Our faithful wage theft committee continues to slog away at a number of cases. Many situations involve sub-contractors who have not been paid—or claim not to have been paid—by the contractor. In one of these, 5 workers are owed $8000. The committee has met with the sub-contractor who agreed to a payment schedule, which to date he has not kept. The case will be filed with the Department of Labor. Worker-complainants are beginning to submit better records of work done for which they have not been paid. One man documented non-payment for 230 hours from a local moving company. A check with the Better Business Bureau revealed that the company is a fly-by-night organization with numerous complaints filed against it. A member of the wage theft committee has spoken with the owner and there are many charges and counter-charges between owner and managers. We will continue with the case.
In a very old case, the Department of Labor investigator at long last tracked down the address of a contractor who owes a worker almost $1000 for construction work. The contractor did not respond to a subpoena so the DOL will take him to court.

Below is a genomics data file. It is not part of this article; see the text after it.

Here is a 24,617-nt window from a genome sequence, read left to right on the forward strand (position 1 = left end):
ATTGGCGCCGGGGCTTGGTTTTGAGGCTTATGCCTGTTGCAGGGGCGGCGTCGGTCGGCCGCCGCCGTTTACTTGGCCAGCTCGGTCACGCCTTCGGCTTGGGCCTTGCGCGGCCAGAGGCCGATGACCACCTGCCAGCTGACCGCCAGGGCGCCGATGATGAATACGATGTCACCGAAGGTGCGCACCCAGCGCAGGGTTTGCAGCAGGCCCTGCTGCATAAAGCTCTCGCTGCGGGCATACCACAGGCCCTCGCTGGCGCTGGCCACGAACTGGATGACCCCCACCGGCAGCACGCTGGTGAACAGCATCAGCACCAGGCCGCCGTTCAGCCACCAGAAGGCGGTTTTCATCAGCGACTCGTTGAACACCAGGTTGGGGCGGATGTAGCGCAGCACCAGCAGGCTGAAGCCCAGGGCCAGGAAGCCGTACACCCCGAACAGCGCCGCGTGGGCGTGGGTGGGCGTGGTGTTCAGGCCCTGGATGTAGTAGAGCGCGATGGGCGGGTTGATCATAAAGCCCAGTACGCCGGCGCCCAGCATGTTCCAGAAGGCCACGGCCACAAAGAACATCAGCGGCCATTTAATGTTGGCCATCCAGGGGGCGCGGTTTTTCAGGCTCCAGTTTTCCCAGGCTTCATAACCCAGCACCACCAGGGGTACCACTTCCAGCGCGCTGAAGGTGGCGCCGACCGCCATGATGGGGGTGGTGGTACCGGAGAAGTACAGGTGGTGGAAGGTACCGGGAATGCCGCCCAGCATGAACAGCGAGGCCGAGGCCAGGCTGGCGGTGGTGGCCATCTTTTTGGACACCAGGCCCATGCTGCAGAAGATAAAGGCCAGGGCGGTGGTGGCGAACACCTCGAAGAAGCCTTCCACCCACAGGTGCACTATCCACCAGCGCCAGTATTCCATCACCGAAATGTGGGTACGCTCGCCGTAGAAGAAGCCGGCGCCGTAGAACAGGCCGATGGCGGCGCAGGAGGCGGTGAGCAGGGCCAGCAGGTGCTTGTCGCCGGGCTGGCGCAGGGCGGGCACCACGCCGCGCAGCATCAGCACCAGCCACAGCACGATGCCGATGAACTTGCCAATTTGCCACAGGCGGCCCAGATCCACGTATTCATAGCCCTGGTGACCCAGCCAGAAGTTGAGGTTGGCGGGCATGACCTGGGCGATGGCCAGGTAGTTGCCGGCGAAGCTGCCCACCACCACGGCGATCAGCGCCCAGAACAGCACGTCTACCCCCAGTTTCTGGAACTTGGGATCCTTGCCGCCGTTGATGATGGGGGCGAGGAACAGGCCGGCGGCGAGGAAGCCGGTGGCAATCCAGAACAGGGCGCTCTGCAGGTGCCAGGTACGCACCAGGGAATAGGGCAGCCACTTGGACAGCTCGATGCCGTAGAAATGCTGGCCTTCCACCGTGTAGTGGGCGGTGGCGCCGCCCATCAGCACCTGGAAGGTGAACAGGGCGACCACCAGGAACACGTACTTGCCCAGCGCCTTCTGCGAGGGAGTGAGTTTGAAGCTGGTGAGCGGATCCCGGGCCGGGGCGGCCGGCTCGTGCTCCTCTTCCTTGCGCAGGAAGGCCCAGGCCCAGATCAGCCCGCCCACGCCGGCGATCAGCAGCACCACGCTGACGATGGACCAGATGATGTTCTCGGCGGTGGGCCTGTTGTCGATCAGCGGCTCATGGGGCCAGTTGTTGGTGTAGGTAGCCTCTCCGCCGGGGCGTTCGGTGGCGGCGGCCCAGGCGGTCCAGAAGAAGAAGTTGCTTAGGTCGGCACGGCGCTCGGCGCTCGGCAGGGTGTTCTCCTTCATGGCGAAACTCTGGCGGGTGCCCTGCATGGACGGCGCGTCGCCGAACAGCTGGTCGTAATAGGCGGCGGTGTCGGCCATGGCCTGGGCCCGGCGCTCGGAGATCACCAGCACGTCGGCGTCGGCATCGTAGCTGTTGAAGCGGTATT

A large and difficult case involving some $20,000 was finally heard in Federal Court in New York. The employer did not appear, so the worker won the case by default. Now the question is whether the money can be collected. A large law firm is handling the case on behalf of the worker.
All of these involve criminal actions on the part of self-serving employers. They attest to one of many reasons why our immigration system is broken; without some kind of help the workers are at the mercy of these immoral organizations—and even with help the odds against justice being served are long. As Dr. Hung-en Sung wrote in his article on wage theft, “The market victimizes what the state has criminalized.”
This is the time to let our federal legislators hear from us—we need a working immigration policy!